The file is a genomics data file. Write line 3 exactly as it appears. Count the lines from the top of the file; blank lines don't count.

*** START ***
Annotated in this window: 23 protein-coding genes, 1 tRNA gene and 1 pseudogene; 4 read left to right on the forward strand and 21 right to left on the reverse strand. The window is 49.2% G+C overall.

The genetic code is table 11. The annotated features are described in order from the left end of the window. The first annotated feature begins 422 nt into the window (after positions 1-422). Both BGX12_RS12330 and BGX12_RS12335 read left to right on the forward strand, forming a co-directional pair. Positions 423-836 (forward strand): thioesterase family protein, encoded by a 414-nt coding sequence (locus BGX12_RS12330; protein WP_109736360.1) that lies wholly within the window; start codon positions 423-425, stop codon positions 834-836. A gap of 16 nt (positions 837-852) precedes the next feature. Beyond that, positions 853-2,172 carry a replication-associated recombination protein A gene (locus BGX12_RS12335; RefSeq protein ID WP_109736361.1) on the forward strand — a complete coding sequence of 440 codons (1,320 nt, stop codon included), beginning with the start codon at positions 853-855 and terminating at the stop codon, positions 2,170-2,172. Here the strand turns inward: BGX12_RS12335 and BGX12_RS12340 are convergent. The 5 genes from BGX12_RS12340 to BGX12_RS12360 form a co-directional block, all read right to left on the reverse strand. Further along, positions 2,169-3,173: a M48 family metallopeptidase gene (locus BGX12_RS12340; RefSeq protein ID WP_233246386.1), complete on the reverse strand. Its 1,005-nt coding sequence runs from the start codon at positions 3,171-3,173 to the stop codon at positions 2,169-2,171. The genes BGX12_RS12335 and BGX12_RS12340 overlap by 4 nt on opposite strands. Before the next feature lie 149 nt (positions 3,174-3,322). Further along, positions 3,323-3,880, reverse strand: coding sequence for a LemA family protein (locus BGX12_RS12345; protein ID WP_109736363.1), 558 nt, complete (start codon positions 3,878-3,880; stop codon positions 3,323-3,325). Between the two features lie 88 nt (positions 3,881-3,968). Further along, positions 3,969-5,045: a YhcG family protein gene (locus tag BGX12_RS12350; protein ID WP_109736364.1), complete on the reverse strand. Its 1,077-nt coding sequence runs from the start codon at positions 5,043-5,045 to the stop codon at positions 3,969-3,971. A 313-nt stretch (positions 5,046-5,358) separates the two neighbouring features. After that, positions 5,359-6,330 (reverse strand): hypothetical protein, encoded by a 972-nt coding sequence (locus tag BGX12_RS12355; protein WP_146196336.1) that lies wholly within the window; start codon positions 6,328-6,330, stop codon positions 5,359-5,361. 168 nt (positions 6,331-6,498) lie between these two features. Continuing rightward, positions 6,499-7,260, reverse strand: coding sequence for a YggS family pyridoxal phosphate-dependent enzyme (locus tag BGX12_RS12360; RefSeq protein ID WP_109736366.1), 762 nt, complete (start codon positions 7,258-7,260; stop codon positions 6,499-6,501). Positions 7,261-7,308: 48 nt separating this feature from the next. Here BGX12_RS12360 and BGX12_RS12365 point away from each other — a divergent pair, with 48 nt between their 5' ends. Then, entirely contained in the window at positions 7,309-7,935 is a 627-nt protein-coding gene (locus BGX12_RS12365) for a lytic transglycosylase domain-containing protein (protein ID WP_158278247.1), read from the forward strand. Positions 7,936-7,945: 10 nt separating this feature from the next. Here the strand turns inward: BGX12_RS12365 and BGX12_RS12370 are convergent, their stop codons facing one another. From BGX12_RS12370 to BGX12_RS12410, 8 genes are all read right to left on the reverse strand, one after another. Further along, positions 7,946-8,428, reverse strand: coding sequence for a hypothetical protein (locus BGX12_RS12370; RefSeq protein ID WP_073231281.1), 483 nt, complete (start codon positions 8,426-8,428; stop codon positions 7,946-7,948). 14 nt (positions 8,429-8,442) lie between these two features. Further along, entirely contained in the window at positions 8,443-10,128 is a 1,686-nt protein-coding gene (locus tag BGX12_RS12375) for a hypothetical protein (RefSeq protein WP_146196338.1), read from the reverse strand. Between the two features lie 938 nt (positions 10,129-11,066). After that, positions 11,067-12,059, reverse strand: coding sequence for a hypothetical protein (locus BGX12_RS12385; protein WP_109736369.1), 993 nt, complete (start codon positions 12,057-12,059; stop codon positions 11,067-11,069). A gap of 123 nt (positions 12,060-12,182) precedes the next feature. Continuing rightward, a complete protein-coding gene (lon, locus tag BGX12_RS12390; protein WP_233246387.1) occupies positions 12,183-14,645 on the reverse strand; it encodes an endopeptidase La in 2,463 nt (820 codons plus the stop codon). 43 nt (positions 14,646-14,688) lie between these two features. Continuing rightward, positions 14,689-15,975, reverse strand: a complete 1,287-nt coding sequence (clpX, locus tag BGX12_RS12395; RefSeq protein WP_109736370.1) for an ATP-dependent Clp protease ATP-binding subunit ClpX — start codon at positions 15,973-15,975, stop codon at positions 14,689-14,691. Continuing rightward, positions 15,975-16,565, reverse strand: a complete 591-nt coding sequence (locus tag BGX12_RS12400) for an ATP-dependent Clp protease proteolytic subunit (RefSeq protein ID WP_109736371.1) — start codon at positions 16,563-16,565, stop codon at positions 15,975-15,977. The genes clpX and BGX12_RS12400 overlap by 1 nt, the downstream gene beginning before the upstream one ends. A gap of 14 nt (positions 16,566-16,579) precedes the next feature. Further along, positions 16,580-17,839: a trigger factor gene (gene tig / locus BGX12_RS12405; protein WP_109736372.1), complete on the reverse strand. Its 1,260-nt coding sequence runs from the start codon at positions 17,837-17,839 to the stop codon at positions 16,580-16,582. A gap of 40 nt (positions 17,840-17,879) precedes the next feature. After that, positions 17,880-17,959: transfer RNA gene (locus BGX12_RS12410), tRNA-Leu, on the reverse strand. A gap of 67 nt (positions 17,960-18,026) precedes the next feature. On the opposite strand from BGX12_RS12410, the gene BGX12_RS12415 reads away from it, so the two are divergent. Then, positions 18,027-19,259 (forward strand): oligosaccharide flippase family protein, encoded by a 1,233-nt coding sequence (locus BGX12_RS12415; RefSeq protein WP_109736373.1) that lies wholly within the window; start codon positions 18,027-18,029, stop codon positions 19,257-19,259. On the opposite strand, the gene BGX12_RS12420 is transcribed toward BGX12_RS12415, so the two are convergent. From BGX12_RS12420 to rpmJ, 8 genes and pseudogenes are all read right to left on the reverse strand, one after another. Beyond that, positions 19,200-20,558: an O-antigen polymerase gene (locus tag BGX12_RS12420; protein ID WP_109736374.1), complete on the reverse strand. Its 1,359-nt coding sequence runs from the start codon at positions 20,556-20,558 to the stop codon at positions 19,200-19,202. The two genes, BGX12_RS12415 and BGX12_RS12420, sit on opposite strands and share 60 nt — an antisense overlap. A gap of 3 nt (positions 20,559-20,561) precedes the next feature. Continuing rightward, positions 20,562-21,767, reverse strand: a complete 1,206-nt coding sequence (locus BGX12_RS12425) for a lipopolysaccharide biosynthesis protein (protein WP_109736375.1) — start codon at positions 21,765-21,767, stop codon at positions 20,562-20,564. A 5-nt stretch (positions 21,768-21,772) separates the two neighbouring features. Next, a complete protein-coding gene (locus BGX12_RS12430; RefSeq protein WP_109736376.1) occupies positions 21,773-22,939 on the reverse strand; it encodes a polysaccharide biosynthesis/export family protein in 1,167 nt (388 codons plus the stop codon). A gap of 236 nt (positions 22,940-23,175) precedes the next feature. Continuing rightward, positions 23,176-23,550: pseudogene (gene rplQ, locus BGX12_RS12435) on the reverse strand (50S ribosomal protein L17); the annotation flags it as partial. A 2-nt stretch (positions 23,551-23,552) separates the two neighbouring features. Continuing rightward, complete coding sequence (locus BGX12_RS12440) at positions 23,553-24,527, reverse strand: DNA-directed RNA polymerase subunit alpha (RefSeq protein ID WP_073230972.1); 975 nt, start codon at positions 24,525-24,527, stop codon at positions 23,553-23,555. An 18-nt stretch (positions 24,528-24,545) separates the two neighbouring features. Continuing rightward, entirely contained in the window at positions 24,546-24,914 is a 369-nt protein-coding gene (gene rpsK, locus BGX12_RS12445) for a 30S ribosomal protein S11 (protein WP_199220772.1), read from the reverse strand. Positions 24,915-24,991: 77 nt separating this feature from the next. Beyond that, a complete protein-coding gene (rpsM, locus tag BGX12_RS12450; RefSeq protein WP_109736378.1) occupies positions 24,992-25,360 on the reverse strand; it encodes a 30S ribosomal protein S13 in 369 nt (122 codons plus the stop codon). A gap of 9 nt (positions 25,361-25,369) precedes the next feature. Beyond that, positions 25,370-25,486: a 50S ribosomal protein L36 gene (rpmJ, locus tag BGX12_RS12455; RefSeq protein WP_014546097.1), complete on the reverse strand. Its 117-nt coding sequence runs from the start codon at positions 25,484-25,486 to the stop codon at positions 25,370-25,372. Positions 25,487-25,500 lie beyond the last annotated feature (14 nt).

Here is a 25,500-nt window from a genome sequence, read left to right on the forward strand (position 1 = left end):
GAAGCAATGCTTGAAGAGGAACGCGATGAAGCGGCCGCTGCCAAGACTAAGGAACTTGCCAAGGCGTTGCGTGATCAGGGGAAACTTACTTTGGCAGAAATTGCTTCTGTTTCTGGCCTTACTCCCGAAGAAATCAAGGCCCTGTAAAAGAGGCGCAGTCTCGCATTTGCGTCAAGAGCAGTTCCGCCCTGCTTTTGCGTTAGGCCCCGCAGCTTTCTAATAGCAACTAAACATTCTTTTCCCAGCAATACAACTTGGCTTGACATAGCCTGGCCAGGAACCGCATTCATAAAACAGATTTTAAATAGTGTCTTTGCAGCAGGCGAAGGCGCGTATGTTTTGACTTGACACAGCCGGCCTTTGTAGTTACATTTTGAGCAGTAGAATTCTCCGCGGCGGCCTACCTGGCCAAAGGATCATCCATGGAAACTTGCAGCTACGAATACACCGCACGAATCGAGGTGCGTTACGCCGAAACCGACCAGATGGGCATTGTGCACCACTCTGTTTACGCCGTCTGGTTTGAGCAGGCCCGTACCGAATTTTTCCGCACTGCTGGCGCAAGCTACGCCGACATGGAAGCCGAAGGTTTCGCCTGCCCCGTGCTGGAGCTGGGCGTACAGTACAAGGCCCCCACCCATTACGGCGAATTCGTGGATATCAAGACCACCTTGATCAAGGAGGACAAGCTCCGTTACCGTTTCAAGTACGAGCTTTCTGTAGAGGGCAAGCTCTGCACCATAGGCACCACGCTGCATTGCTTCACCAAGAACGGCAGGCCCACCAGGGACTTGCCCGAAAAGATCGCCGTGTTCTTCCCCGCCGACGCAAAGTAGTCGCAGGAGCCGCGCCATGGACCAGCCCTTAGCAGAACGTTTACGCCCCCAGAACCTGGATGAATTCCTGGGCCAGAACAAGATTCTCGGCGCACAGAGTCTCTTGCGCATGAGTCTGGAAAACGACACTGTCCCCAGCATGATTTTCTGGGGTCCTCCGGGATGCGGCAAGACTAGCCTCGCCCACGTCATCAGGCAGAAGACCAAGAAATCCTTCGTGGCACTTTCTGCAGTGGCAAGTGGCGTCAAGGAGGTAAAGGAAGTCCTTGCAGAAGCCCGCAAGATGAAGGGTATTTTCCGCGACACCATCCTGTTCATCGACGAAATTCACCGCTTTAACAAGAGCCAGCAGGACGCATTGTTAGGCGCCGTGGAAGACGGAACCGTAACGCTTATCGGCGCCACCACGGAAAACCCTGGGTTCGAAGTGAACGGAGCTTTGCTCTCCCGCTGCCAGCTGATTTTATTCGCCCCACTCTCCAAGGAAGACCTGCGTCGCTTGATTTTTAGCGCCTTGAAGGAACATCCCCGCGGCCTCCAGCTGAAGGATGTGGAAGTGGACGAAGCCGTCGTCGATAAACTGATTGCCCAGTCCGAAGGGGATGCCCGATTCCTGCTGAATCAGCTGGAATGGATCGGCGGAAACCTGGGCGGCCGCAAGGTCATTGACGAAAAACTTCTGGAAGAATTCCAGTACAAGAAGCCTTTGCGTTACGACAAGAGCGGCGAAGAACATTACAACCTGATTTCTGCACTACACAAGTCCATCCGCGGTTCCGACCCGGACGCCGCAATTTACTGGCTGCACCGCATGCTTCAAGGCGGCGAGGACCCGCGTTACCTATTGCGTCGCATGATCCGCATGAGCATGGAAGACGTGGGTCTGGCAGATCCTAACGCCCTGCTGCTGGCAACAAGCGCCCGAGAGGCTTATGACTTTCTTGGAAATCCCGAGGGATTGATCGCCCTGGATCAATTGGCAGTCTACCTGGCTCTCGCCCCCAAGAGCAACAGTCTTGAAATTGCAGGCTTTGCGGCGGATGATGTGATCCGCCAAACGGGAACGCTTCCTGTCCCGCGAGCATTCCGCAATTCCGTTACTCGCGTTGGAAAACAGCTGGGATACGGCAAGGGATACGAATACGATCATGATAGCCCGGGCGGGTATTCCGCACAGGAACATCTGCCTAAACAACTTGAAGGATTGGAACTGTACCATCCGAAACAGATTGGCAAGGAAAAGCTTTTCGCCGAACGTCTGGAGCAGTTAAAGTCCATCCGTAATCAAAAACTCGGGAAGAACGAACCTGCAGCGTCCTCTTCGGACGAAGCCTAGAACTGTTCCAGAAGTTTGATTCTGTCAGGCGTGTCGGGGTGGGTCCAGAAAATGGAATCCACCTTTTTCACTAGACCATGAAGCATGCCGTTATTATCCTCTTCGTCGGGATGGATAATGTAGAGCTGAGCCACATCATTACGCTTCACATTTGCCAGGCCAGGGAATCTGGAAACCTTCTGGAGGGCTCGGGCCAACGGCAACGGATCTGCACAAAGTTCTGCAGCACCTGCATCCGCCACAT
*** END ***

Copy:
Here is a 25,500-nt window from a genome sequence, read left to right on the forward strand (position 1 = left end):